Overcome the challenges of working from home

Pareto principle and efficiency

Published by Amanda Brown on

80 percent of success is showing up 
Woody Allen 

The Pareto Principle or the 80:20 rule

With busy family lives and multiple ‘hats' to wear, time for most homepreneurs is at a premium. This is particularly the case if you have small children when the working day is shrunk to just a few hours between nursery or school drop off and pick up. Added to this are the school holidays, snow closures and days when they're off sick. It feels like you are trying to squeeze a pint into a quart pot.

So how does a research by Italian economist, Vilfredo Pareto over 100 years ago help with our seeming lack of time? Pareto discovered that about 80% of the land in Italy was owned by 20% of the population. This 80:20 ratio named the Pareto Principle crops up in many situations:

  • In economics, where the richest 20% have over 80% of world GDP
  • In technology: Microsoft found that 80% of errors are found in 20% of code
  • In sport, where 20% of exercises and habits yields 80% of the impact on results
  • In business with 80% of sales coming from 20% of customers
  • In project management, 20% of the effort yields 80% of the results, and
  • In investment where 80% of returns comes from 20% of the stocks in a portfolio

It's important to remember that these statistics are broad observations. The Pareto Principle isn't a law, it's an observation. If you are going to apply the 80:20 rule to your situation it doesn't have to be an exact calculation. But what it does tell us is that focusing on a small number of important activities will bring the majority of the outcome.

How does the Pareto Principle help us with efficiency?

  • Overcome the paralysis of perfectionism
  • Focus on your most profitable activities
  • Stick to what you're good at (and probably what you enjoy most)
  • Start with The One Thing that is going to help you get nearer your goal

Pareto principle

If you are a bit of a perfectionist then working under time constraints can be extremely frustrating. Let's take the example of writing a proposal to a prospective client. It's one of those tasks which is extremely important (a revenue task, as I like to call it) but it's also a task which eat into the day. There has to come a time when the proposal is good enough. As long as you have covered all the main points, checked the spelling and grammar you are 80% of the way there. It has to be sent at some point and when you are 80% happy that sometimes has to be good enough.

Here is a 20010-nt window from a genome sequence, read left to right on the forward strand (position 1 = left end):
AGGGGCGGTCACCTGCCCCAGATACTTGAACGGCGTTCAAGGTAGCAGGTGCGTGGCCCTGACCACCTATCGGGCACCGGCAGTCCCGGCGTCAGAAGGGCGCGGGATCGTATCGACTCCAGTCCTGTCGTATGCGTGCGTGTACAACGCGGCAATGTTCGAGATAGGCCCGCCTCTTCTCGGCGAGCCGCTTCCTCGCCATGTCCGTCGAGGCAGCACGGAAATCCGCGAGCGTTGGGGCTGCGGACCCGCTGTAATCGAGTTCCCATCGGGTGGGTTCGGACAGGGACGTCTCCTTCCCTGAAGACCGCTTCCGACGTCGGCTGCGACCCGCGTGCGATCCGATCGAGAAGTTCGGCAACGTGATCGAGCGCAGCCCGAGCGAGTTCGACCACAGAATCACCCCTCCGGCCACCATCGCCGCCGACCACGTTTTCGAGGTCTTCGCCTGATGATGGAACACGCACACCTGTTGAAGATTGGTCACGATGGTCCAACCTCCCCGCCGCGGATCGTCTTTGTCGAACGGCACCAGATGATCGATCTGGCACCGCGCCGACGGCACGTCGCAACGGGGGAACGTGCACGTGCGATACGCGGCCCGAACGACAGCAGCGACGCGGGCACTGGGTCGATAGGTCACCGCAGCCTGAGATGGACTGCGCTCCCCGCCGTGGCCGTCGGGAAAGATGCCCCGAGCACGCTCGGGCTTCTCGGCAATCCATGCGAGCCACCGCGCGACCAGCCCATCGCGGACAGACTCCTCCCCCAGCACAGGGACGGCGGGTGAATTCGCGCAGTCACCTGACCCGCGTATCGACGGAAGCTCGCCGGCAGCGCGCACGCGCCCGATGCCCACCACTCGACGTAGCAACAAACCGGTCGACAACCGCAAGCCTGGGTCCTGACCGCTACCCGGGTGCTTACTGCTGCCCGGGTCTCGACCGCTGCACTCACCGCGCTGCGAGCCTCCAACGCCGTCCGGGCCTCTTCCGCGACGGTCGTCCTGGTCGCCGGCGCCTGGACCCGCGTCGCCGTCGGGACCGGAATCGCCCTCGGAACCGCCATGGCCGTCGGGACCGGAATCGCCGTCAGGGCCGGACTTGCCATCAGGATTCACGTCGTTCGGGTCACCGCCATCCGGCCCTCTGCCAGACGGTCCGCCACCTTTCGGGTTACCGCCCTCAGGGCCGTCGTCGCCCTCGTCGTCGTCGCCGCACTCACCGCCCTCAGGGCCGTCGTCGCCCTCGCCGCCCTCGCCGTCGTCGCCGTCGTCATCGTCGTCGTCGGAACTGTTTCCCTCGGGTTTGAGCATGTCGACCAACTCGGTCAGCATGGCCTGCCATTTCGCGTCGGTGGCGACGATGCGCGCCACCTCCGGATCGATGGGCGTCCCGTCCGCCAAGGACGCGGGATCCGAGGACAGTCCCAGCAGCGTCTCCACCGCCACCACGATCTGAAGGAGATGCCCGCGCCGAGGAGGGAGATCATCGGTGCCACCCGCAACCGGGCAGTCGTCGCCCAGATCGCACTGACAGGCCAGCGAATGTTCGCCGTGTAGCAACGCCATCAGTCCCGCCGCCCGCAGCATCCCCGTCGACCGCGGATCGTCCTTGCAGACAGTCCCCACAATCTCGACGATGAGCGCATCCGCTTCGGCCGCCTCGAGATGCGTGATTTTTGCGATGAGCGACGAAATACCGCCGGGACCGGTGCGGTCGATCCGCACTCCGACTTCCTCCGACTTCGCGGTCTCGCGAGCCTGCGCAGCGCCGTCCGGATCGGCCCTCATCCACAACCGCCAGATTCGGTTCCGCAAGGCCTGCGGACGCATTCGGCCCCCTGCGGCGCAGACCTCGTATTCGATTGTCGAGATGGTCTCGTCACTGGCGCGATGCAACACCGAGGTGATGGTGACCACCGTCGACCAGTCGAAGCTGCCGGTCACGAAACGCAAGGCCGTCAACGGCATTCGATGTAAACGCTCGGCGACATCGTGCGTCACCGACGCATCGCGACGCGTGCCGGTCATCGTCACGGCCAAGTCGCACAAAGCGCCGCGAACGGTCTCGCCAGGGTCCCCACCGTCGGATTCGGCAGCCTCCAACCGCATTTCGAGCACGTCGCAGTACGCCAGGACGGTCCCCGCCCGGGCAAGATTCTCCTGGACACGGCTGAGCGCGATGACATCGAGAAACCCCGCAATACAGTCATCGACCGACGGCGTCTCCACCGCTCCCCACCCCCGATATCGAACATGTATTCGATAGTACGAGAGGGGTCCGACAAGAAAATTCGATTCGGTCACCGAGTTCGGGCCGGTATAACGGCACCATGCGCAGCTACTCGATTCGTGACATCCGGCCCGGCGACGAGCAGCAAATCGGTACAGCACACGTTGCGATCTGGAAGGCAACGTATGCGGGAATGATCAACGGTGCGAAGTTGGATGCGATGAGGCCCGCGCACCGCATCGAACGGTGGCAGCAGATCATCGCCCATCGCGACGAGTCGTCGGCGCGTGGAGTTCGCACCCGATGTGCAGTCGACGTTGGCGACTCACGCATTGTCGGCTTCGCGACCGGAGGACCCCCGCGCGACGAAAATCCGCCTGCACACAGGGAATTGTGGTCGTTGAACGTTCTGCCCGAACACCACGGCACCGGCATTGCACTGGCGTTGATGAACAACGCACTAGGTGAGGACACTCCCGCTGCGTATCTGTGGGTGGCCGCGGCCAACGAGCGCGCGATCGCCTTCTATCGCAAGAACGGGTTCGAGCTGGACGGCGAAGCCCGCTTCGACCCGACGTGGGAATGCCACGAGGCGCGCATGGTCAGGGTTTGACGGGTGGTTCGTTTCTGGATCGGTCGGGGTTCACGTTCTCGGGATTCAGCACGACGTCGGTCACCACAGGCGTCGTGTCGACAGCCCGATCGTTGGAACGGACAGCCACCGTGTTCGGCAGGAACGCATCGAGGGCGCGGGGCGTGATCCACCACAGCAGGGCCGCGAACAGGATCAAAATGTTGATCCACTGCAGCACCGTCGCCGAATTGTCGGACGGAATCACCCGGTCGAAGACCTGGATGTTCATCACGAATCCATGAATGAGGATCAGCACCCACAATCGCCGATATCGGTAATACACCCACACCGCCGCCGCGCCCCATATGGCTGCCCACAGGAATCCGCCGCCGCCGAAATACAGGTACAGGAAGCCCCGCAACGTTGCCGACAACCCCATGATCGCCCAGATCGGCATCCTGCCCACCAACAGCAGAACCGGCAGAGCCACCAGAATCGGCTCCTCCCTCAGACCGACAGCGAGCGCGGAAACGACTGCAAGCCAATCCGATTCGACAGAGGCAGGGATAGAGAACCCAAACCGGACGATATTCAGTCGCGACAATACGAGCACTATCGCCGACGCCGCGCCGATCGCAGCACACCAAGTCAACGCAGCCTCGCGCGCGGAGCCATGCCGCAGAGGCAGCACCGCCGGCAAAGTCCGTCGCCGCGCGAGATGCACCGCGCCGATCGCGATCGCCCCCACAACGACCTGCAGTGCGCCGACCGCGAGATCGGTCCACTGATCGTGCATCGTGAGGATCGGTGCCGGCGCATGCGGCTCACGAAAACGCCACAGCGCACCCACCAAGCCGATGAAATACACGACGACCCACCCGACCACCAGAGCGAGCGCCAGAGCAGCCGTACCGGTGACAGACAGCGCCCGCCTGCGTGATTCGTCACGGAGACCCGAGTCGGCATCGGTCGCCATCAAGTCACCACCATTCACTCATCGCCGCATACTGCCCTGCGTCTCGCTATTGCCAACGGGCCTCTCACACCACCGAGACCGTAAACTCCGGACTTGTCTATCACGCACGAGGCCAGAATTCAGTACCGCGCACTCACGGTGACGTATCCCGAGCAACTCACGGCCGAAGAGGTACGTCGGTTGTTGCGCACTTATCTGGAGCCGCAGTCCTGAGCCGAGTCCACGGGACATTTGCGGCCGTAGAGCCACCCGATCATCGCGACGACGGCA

Another example is one I frequently see when advising clients who wish to grow their profits. Instead of working out which products or services are yielding 80% of the their existing profits, and focusing on those, they dream up some new category to test out on a completely new market segment they know very little about. Not a great strategy. If 80% of your revenue is coming from first aid training to nursery nurses, do more of that until the market is saturated.

When it comes to working out how to use our limited time effectively, it's vital to understand what 20% of all our activities is getting us 80% nearer to achieving our goals, and then focusing on the single most important first. Additionally, concentrating on those activities we are particularly skilled at rather than doing those things the we struggle with rather than outsourcing them to an expert, will not only save you time, but reduce your stress and the end result is likely to be a great deal more professional. When you are tackling the most important task you might like to adopt The Pomodoro Technique which will help you stay focused and motivated. Read more about the Pomodoro Technique for productivity.

What is your 80:20 principle? Let us know in the comments below.

Until next time, have an efficient week!




Categories: Productivity

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